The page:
Monday, March 03, 2014

Global vs. Non-Global colors in Illustrator

Here’s an old feature of Illustrator that I find that people consistently don’t know about:

When you create a color swatch in InDesign, and then assign that swatch to a bunch of objects, when you later change the color of the swatch, all the objects that were colored with that swatch change also.

But Illustrator swatches behave completely different. By default, Illustrator process-color swatches are “non-global swatches”. This means that you can color objects with those swatches, but if you later change the swatch color, the objects do not change color. In other words, the swatch is used to initially color the object, but that’s it. There is no connection between the object and the swatch once the object is colored with the swatch.

However, you can make any swatch “global” by choosing this in Swatch Options. A global swatch in Illustrator behaves like the swatches in InDesign. When you apply a global swatch to an object, it is “assigned” to that object forever, so if you change the color of the global swatch later, the color of the object updates.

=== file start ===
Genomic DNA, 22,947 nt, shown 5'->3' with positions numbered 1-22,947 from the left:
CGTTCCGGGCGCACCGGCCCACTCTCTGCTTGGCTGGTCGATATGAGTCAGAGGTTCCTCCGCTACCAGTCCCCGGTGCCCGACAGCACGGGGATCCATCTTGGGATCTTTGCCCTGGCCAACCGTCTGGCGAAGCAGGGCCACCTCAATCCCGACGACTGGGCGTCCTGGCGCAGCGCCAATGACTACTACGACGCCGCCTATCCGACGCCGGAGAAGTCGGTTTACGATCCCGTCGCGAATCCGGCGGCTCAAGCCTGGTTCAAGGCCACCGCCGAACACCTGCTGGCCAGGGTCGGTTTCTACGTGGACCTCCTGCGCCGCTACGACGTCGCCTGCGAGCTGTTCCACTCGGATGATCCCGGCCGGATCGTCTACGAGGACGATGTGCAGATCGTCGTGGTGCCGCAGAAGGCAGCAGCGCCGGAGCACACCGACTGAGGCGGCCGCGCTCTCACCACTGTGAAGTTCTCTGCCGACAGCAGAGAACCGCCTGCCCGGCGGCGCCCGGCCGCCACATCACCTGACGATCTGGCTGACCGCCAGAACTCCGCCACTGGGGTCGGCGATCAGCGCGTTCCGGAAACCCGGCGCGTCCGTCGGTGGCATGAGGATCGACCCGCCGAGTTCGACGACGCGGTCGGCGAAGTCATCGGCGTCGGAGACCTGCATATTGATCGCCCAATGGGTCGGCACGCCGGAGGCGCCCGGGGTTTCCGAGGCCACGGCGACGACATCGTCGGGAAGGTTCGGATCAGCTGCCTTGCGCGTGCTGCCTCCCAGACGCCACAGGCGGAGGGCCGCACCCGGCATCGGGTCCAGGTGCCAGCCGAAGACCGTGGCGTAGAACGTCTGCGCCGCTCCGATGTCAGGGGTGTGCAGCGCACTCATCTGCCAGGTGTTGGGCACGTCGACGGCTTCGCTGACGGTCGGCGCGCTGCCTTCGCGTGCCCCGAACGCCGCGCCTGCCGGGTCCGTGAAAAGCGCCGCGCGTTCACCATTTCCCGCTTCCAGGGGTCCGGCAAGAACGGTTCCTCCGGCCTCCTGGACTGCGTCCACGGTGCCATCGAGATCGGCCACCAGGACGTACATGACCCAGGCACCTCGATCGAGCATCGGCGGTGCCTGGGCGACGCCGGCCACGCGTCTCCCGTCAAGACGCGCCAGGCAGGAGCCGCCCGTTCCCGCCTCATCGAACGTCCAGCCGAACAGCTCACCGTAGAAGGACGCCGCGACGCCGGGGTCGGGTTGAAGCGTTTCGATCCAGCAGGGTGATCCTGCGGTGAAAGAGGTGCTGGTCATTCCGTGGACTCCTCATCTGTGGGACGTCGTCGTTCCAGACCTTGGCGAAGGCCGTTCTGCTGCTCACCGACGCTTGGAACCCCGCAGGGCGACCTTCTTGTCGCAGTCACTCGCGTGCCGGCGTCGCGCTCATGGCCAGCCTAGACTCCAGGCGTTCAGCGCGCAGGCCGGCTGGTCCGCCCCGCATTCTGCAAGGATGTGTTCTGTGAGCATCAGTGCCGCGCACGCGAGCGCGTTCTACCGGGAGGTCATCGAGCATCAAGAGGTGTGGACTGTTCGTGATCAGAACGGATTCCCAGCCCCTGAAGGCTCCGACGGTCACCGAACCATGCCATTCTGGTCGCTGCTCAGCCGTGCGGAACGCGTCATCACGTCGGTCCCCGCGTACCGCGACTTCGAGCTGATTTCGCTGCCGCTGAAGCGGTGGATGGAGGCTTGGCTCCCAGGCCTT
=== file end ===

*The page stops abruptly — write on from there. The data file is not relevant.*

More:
Global swatches appear in the swatches panel with a small white triangle in the bottom right corner.


This discussion only applies to process colors. Spot colors are always global in Illustrator. For more information, see the Illustrator help topic about this.


Jodi said...

Also, a swatch must be global in order to create tints.

Anonymous said...

And to Merge Swatches, those Swatches have to be Global.